Psychotherapy, in contrast, delves into relative reality — specifically, the emotions, images and intuitions that shape our inner lives. Ultimate truth is not the goal here: rather, therapy strives to untie the knots of painful experiences by reworking past experiences and faulty perceptions. Depth therapy adds power to this enterprise by cultivating an active relationship with the unconscious, the uncontrolled but mighty hidden force that shapes our lives. Therapy’s forte is instigating emotional growth and refining interpersonal skills — areas that tend to be glossed over in many spiritual traditions.
Quite often, therapeutic work and spiritual work are placed in different categories, with spirituality subtly valued as “higher.” But we need only take a look at our friends, our partners, or more importantly ourselves to acknowledge that a spiritually developed soul is not always emotionally mature. Spiritual ideals can provide the ultimate refuge from our unfinished emotional business. John Welwood calls this “spiritual bypassing” – the temptation to go up into the head, into unembodied spirituality, as a way to avoid our messy, painful emotional and relational issues; to use our beliefs to defend against our feelings of inadequacy. The big problem here is that this strategy simply doesn’t work: our unfinished business eventually catches up with us, no matter how hard we try to “meditate” our way out of it. Whether you call it karma or just the nature of reality, a basic psychological truth is that that which is repressed only gains greater power, and that the only way out of an unpleasant situation is through.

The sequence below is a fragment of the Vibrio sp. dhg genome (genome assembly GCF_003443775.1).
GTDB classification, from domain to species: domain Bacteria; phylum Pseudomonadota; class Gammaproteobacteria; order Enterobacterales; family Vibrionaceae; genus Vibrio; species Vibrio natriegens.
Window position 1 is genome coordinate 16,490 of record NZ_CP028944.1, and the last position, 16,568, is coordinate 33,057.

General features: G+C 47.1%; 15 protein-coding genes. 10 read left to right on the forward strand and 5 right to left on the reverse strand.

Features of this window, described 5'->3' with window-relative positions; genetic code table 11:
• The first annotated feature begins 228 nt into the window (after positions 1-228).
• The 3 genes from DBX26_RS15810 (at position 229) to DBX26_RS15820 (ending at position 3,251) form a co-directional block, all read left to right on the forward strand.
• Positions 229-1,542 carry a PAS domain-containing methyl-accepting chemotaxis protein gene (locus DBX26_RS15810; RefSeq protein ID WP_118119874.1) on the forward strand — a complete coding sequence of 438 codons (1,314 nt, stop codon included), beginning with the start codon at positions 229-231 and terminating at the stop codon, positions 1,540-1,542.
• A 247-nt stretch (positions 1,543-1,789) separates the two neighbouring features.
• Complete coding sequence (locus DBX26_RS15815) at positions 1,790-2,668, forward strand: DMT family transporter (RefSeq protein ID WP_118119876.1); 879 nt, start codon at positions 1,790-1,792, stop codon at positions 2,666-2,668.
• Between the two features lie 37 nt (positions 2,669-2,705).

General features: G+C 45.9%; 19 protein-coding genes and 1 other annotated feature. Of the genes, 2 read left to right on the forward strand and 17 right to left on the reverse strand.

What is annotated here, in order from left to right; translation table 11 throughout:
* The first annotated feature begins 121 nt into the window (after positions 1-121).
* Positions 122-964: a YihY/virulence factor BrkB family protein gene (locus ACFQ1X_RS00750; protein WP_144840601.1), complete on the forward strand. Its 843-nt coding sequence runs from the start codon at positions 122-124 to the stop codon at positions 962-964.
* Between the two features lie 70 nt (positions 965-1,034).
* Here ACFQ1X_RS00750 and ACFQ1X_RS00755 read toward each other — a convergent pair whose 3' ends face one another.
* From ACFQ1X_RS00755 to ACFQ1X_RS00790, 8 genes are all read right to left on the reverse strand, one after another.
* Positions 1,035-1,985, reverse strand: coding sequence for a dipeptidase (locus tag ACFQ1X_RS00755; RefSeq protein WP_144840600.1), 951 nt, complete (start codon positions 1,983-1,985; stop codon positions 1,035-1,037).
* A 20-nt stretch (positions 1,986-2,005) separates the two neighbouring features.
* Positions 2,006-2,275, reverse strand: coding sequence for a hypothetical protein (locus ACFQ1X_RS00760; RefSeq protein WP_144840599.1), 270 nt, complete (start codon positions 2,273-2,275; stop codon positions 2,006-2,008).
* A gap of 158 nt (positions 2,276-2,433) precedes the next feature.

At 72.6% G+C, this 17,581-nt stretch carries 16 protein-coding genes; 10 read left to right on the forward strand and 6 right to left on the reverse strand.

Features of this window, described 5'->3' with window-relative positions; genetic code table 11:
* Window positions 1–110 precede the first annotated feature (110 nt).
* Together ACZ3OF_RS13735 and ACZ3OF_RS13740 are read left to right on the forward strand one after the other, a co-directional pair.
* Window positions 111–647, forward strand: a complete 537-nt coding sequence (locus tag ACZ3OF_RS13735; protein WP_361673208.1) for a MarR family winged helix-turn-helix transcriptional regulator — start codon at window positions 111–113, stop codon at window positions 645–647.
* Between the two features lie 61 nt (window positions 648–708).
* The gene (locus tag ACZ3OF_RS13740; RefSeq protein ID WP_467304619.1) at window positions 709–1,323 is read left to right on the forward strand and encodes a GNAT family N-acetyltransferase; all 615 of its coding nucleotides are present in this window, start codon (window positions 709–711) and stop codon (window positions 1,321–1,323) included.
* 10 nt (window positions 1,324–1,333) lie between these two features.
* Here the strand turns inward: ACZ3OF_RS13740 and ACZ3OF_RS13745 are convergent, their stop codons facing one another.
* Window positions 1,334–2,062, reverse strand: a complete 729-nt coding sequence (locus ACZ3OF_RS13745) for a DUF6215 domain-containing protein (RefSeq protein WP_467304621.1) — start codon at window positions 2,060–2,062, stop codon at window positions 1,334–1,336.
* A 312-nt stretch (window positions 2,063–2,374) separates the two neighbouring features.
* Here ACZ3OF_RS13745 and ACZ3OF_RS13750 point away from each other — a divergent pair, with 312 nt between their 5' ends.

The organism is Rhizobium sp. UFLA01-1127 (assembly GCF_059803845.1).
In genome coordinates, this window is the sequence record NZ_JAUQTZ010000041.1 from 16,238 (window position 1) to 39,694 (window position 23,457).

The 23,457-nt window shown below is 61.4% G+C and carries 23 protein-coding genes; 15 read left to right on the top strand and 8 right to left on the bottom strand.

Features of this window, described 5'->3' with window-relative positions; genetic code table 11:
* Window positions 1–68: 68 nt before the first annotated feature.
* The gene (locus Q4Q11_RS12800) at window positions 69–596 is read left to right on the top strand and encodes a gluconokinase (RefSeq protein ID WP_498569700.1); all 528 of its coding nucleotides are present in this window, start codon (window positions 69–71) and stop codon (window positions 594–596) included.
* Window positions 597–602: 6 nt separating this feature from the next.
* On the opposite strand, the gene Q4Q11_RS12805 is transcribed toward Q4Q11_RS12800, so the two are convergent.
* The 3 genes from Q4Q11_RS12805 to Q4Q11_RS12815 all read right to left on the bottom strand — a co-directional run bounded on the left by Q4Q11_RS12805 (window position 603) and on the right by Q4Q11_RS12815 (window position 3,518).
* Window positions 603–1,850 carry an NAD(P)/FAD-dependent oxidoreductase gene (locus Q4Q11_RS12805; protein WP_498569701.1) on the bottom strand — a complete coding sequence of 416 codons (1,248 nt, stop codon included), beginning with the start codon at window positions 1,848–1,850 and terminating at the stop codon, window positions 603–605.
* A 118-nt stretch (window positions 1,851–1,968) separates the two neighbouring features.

Blending psychological and spiritual work thus offers the potential for a remarkably skillful approach, one that can both scale the heights and plumb the depths, working both the vertical and horizontal dimensions of reality – the spiritual and the embodied aspects of our lives. The two methods, in fact, have the potential to be mutually reinforcing. An awareness-based spiritual practice can support our emotional work, providing a spacious arena in which it can fully unfold. Meanwhile, by wholeheartedly voyaging into our own depths, we embrace the embodied and immediate aspect of our lives, mining the prima materia, the raw substance of spiritual transformation.
Exploring the depths of our own psyche can broaden our spiritual understanding, grounding it in our own bodily experience and honing our ability to compassionately connect with others. It’s not a matter of one method being “better” than the other, but rather a question as to what particular tool is appropriate for a specific aspect of this individual being at this exact time.